Hard drives fail. It's not a question of if, but rather when. I've had them last eight years; one failed in less than eight months. If you place value on your data, you should find a secondary storage device for it.
Everybody has photos, spreadsheets, documents and other forms of digital matter that they would prefer not to lose. I back up my images to DVDs, my programs to an external hard drives and ghost my operating systems. There are various ways to back things up using different types of media.
Programs exist that will help, from Acronis True Image to Norton Ghost. Even within the programs you have choices. Do you want to make copies of your documents or only your system files? Would you prefer to clone your entire hard drive?
After you make these decisions, you need to have a place to keep them. For obvious reasons, you don't want your backup on the same drive as the source.
There are optical discs such as CDs, DVDs and Blu-ray. Then there are secondary internal hard drives. Most desktops have sufficient room for at least one additional drive, sometimes more. These would show up under My Computer (or Computer) next to the "C" drive, as the "D" drive, moving your CD drive down one, to perhaps the "E" drive.
Next are the external devices, whether portable or not. These include the small keychain-sized thumb drives to the pocket flash drives and the desk drives.
The price of these devices has dropped incredibly in the past year or so. You can get a 500 GB drive for just over $100 now. That's a lot of pictures of the grandkids. Why stop there? Terabyte drives are now all the rage. That is 1,000 gigabytes.
The next wave of storage (and computing) though, is not in your pocket or on your desk. It's on the Internet and is called cloud storage (and cloud computing). This comes from the cloud image that represents the Internet on flow charts.
You may have seen ads for Internet-based products like Mozi or Carbonite in magazines or on TV. This is the new wave. Most offer a gigabyte or two of free storage space in their cloud. For additional fees you can get more storage.
I have a free Mozi account and for less than $5 they offer unlimited storage. Both Mozi and Carbonite offer pricing for home and business accounts.
There are some advantages to cloud storage. You don't have to purchase and maintain a physical device, so there is nothing to wear down, break or lose. It is generally less expensive; it grows with your needs; it is more efficient and more secure than the way you are storing your data now.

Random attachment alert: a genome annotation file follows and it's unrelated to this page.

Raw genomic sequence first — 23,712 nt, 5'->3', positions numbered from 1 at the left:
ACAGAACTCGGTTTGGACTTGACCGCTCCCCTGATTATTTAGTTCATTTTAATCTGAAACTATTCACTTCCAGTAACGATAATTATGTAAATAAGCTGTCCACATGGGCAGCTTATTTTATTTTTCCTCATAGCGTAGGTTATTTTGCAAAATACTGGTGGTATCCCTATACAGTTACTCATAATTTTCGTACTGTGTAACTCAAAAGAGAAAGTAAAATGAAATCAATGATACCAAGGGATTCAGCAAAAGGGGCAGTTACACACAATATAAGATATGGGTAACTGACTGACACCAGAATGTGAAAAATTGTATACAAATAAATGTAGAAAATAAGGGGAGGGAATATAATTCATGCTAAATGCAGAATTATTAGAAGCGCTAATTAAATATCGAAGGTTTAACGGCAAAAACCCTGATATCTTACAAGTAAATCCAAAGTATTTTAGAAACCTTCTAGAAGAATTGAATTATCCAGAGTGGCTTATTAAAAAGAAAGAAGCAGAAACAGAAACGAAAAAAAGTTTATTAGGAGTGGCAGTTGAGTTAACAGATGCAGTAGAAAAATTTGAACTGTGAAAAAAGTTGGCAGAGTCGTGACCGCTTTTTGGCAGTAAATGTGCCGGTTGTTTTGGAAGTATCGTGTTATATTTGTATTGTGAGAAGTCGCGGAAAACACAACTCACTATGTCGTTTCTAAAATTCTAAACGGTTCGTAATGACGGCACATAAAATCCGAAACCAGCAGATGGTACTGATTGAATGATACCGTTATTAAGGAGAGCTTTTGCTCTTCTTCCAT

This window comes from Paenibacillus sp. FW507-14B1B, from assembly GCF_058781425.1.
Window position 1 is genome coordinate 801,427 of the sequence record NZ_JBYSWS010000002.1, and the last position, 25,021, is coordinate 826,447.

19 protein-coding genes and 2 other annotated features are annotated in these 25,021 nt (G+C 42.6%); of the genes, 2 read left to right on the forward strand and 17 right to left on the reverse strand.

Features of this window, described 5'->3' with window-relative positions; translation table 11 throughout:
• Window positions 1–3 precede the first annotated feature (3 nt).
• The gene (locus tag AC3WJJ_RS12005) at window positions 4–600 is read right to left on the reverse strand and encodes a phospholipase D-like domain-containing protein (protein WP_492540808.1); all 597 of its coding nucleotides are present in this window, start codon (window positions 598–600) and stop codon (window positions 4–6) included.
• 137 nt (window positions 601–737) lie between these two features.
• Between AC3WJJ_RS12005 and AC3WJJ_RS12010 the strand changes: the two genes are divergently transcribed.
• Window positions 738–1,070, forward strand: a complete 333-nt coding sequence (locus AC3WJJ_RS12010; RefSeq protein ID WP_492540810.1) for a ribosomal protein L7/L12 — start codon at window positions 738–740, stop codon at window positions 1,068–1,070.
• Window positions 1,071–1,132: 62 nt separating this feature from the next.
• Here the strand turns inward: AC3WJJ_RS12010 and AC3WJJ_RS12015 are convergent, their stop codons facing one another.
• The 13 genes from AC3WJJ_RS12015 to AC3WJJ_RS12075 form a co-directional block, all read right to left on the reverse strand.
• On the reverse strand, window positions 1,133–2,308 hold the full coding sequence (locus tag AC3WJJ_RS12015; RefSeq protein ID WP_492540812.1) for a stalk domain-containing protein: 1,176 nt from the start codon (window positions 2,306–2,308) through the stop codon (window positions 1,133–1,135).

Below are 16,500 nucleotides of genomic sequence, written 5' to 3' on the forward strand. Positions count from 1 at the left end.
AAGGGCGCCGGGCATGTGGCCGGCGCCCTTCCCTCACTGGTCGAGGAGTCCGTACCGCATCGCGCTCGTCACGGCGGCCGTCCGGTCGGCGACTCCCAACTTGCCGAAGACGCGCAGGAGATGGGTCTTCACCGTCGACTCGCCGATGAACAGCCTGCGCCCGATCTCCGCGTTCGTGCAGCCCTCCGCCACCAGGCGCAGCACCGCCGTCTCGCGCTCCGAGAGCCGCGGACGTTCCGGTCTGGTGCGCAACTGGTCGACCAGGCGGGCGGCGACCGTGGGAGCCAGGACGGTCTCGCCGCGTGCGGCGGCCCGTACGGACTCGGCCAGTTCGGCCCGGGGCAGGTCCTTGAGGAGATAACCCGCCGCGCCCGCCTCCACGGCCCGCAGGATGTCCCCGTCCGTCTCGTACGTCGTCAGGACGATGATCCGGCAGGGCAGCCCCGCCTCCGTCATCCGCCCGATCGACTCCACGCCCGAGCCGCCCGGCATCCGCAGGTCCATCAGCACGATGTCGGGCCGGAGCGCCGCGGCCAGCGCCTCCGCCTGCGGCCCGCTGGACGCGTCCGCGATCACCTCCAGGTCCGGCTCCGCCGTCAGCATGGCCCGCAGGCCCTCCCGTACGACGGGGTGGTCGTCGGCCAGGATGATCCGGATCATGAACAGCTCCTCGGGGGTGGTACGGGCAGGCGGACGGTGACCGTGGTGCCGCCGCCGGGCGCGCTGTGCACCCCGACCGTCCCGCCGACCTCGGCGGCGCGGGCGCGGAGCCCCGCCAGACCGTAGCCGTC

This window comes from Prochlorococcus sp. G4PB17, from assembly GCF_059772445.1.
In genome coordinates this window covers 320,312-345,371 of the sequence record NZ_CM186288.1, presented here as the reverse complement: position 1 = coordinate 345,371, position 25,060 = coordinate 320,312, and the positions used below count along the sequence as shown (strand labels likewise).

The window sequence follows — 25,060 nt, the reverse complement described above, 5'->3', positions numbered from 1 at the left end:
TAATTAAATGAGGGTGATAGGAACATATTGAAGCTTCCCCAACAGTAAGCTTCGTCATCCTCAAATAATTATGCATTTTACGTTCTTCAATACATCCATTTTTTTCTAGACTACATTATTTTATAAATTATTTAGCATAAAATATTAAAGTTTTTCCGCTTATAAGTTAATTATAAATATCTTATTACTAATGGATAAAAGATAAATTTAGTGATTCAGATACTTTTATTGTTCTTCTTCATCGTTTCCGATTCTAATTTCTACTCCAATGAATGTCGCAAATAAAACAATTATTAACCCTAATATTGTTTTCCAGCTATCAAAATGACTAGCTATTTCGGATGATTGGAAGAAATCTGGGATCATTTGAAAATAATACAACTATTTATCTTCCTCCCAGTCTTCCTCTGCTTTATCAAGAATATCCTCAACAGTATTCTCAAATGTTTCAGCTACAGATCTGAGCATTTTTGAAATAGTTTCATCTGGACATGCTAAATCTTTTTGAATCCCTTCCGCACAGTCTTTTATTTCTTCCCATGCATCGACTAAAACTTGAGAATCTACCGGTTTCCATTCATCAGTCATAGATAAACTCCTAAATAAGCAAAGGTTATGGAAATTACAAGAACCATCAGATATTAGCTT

Just as with the Acronis or Norton products, the off-site storage arena offers scheduled uploads to their clouds. All data is also encrypted so nobody can see what you are storing.
What I like is the fact that you are not tethered to a box and a cable. Wherever you are, you have access, 24/7 to you data. All you need is a computer and your password.
In a case as this, I suggest a strong password. This is a prime example why you shouldn't use the same term for all of your accounts. If someone hacks your e-mail account, then now they can enter your storage area as well. Choose an eight-character, alpha-numeric password, not your dog's name.
But just as with any product or service, caveat emptor. Let the buyer beware. Research the cloud service that you are about to send your valuable information up to. I would stick with one of the better known, big guys. Should you go for say, Carl's Cloud, it may turn out to be Carl's Con and you‘ve lost everything.
You might inquire if they have redundant servers. Do they have more than one copy of your data, should disaster strike them?
Remember, hard drives fail. It's a fact of computing. Generally, they last anywhere from three to five years. Even new ones can stop working. Sure, you'll get a replacement, but your data will still be gone.
I extract data from crashed drives on a regular basis. Often, though, it's not possible. Some drives are too far gone to get anything out of them. I can tell by the look on clients' faces that they have no other copies of what is on the drive.
Backing up data is not difficult, time-consuming, nor does it have to be expensive. Simply choose a method and a device and as they say, just do it!
Next time you decide to back up your data, consider the cloud. The sky is the limit.
Arthur Glazer is a freelance writer and computer technician in Gainesville. His column appears biweekly. Arthur welcomes your computer questions and ideas for future columns.